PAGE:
And still the gears of justice ground slowly. Hearings were deferred on the flimsiest pretexts. ‘On February 15, 2015, they ‘forgot’ to collect the two defendants. We’d flown to Qatar for nothing.

‘But I was so conscious I mustn’t rock the boat. I was paranoid it might affect the outcome if I objected, but I kept thinking: ‘What’s the next excuse they’ll come up with?’ On March 23, 2015, the death penalty on Al-Jabr was upheld. ‘I thought, ‘We’re really getting there now.’

But the endless vacillation continued. Al-Jabr lodged an appeal against the sentence.

Then on May 1, 2016, Alison was told that Aziz, who had been found guilty of aiding and abetting the disposal of Lauren’s body, was already out of jail. ‘And I thought: ‘If I create a fuss about this, will it affect what happens to her killer?’ So I kept quiet.’

There were a further five deferrals and it was not until 2017 that Alison’s lawyer, calling the crime ‘the worst that has ever been committed in Qatar’, was making his closing statements. But, again, sentencing was postponed.

Then in April 2017, Alison was asked in court if she wanted, ‘retribution, compensation or forgiveness’. ‘I said: ‘I do not forgive him. If he’d written me a letter or shown remorse I might have felt differently.’ But he didn’t show an ounce of remorse. I didn’t want retribution or compensation but I expected him to stay in prison for life.’

 And still the gears of justice ground slowly. Hearings were deferred on the flimsiest pretexts. ‘On February 15, 2015, they ‘forgot’ to collect the two defendants. We’d flown to Qatar for nothing. Pictured: Lauren

The death sentence was upheld but, again, Al-Jabr exercised his right to appeal; this time in November 2018, to the Court of Cassation, the highest court in the Qatari judicial system. ‘And when they overturned the death sentence, reduced the charge to manslaughter and his prison sentence to ten-and-a-half years, I broke down in court for the first time in all those years.

‘I went to the Ladies and cried. We’d had all these idle promises and this was a slap in the face.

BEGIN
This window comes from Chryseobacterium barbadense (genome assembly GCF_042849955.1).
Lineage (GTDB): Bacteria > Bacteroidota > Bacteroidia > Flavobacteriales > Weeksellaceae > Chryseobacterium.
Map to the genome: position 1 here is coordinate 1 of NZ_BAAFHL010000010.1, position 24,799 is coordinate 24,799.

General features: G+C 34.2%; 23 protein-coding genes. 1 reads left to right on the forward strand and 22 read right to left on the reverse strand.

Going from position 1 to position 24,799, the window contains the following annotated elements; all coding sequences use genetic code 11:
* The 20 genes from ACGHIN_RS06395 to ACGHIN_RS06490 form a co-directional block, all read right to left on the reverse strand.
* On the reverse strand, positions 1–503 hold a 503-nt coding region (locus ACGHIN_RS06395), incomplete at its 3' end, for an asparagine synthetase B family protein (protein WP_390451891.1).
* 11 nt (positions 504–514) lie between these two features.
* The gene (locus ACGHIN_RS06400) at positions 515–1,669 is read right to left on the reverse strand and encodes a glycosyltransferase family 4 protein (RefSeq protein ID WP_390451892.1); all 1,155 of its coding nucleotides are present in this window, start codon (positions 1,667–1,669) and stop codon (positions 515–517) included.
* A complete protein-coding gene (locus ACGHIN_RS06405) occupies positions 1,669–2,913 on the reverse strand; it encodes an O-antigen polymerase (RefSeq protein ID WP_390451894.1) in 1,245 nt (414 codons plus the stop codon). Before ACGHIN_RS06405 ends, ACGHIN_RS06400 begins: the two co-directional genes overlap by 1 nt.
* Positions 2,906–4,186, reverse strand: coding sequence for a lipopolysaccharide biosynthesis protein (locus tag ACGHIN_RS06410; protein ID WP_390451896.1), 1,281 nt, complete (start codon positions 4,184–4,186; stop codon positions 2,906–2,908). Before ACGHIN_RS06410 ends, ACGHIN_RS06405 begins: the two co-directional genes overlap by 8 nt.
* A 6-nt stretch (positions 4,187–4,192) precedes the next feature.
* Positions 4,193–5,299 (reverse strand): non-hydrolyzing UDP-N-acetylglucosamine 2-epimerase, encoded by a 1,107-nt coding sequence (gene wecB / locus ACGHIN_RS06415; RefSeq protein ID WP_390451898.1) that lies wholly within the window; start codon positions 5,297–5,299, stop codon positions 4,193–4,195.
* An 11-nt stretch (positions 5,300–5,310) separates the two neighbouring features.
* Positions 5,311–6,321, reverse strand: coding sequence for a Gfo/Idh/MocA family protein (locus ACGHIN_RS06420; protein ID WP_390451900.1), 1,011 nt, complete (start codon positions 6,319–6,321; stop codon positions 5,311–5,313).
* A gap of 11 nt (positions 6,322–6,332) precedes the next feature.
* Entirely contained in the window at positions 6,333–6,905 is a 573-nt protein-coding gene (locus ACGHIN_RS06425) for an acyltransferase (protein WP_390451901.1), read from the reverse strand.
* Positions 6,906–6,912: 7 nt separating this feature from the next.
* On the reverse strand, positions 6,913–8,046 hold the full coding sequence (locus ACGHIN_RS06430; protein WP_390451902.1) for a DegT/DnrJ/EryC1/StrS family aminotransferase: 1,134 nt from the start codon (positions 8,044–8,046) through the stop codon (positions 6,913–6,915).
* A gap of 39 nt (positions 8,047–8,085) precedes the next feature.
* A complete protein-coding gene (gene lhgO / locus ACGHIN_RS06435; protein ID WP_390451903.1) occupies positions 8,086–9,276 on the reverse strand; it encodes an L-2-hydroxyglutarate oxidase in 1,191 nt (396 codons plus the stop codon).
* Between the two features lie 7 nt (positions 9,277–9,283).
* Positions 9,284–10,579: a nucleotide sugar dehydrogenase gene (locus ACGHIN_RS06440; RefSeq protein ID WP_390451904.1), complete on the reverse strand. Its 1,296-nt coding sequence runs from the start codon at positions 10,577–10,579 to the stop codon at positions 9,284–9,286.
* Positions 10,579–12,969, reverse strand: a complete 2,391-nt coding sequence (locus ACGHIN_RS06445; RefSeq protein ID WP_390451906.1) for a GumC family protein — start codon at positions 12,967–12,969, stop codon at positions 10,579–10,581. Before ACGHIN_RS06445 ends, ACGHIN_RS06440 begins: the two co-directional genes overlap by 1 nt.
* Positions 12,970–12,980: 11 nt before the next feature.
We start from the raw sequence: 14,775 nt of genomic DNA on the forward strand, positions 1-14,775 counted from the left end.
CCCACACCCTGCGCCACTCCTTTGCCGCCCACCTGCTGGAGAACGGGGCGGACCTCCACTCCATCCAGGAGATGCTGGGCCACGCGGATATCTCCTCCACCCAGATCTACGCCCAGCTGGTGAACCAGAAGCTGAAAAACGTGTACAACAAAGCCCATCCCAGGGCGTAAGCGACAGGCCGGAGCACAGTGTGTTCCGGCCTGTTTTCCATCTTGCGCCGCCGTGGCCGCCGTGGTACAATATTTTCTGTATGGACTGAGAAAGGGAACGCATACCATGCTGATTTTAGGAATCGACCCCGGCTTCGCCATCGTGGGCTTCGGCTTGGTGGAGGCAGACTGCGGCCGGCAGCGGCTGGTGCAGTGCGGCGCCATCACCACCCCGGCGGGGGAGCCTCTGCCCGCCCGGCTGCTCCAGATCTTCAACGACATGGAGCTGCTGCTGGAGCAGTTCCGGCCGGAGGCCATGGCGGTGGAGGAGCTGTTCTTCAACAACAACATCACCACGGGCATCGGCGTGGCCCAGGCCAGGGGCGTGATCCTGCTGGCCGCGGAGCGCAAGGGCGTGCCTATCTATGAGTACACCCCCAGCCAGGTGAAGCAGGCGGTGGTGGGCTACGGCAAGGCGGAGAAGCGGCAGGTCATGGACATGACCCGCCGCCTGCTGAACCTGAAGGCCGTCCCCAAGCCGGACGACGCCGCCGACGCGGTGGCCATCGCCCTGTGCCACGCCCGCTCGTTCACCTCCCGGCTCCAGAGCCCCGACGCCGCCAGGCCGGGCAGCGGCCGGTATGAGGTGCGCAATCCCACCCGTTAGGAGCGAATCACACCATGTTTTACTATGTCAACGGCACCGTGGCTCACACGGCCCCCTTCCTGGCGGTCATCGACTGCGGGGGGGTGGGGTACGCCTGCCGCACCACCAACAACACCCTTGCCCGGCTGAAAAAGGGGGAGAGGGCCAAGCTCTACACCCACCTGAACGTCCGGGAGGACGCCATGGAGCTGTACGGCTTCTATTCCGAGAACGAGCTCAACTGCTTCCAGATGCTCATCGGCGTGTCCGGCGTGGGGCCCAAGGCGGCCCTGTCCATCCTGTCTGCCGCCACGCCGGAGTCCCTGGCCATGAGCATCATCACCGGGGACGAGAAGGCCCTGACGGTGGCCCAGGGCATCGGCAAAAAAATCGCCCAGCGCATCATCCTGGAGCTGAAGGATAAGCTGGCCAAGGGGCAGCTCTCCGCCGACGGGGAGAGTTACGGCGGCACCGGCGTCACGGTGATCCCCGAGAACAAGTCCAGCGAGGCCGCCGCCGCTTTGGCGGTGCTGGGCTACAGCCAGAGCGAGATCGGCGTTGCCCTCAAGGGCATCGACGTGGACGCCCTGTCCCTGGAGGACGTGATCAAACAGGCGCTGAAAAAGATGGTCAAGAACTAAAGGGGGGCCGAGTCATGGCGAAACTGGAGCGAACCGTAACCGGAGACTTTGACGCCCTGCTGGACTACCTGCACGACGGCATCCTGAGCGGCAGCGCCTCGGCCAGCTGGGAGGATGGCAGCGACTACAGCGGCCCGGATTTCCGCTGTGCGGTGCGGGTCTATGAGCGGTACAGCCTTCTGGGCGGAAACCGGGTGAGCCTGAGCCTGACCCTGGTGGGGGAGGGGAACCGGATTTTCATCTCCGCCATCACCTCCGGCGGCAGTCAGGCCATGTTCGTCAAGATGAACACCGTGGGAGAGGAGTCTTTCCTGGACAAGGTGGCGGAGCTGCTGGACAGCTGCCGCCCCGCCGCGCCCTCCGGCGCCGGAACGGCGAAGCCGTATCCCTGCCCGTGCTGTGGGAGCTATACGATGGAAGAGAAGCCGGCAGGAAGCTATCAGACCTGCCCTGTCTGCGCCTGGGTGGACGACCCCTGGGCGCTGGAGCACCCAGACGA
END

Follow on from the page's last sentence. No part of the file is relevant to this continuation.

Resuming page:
‘They awarded us £200,000 in damages in 2019 but we’ll have to go back to court to enforce it. I don’t believe I’ll see a penny of it.

‘Since then, I’ve put my grief in a little box and kept it as far away as possible because when people ask me to talk about Lauren I’m afraid it will all come out and go ‘whoosh’ and I’ll completely lose control. People say I’m strong, but I have all my tears in private.

‘I still think of Lauren every day and now there is a chance to honour her memory with an international message to the millions watching the football worldwide.’ Alison has also made a plea to former England captain David Beckham, who has, controversially, reportedly been paid £10 million to promote Qatar ahead of the World Cup: ‘He is idolised in Qatar and is in a perfect position to stand up and say something about human rights abuses,’ she says.

‘I cling to the hope that Qatar has a conscience; that something good will come of Lauren’s tragedy and everyone — regardless of nationality — will be tried equally and treated fairly.

‘For us, Lauren’s memory burns brightly. She was bubbly, bright; wherever she went she made friends. She trusted everyone.

‘People have said to me: ‘We will be comfortable watching England and Wales play if something good comes from it in Lauren’s memory.’

‘It would be like giving them permission to watch.’